wildlife

D.C. Lightfoot/UNM

A rapidly changing climate means there’s no longer a “typical” year on the Colorado Plateau. That’s confirmed by a long-term study of bugs in the Jemez Mountains of New Mexico.


reporterherald.com

Coconino County authorities say a Flagstaff-area skunk tested positive for rabies.

Dave Keelinghttps/floridamuseum.ufl.edu

It’s well known that extracting natural gas for fuel contributes to global warming. But animals that live where these resources are mined face another problem: excessive noise.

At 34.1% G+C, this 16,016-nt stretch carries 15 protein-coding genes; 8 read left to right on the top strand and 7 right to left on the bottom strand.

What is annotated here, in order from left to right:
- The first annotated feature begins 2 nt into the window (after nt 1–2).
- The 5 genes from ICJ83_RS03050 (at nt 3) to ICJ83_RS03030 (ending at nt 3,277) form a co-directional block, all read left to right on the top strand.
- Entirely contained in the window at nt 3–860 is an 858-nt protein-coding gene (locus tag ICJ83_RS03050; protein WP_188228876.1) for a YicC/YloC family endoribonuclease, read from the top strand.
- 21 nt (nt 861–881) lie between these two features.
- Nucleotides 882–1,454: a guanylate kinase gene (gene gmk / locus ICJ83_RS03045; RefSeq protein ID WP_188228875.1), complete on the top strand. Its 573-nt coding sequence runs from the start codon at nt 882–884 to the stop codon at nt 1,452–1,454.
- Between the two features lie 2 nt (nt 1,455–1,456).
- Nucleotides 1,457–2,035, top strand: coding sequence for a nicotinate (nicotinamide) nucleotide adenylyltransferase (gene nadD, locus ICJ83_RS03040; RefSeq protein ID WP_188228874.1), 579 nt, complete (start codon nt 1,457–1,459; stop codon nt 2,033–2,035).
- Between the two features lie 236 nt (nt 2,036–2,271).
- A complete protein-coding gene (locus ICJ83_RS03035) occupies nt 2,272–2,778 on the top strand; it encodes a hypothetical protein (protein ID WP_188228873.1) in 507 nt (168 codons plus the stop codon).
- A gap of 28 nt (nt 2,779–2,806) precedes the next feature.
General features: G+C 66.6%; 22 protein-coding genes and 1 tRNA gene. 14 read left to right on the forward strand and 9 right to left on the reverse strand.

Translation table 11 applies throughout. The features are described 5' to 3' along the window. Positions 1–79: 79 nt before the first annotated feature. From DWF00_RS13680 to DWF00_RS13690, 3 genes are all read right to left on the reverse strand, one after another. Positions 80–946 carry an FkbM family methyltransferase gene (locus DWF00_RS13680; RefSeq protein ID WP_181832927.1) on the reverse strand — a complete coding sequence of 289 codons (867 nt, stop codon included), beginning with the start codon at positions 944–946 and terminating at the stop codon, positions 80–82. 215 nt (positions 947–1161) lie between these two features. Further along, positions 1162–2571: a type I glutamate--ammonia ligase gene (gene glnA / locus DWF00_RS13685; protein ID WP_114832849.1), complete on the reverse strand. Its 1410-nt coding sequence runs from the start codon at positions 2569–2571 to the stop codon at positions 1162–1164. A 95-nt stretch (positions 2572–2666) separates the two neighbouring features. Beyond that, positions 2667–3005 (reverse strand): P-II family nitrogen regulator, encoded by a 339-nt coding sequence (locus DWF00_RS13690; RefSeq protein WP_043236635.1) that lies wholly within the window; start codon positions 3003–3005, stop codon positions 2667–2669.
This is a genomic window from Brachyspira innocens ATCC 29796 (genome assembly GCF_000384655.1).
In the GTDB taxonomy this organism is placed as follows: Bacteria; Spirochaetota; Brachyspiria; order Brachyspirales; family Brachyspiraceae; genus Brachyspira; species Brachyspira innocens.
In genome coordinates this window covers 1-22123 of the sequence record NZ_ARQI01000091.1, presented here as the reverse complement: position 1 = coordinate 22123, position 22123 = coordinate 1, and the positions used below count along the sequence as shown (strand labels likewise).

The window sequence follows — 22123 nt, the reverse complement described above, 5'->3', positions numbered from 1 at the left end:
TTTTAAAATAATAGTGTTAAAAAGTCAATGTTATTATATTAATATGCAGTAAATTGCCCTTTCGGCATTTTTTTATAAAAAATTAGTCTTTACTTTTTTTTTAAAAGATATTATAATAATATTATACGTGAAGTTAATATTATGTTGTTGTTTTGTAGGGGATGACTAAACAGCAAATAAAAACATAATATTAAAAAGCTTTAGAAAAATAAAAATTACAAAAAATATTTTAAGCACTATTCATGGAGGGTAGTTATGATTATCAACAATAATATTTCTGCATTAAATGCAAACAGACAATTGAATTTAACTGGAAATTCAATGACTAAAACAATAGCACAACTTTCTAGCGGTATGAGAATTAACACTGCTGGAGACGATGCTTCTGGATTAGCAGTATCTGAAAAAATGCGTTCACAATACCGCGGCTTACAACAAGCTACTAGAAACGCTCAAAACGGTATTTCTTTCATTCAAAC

Earth Notes: Halloween Tarantulas

Oct 30, 2019
www.wildrepublic.com

If you’ve been out hiking the last few weeks, you may have seen one of the Colorado Plateau’s scariest-looking residents. Male tarantulas are on the move from late summer through fall, on a quest to find mates.


Heber Wild Horses Freedom Preservation Alliance

 It will take $5 billion and 15 years to get an overpopulation of wild horses under control on federal lands across the West, the acting head of the U.S. Bureau of Land Management said Wednesday, adding that several developments have made him more optimistic about his agency's ability to get the job done.

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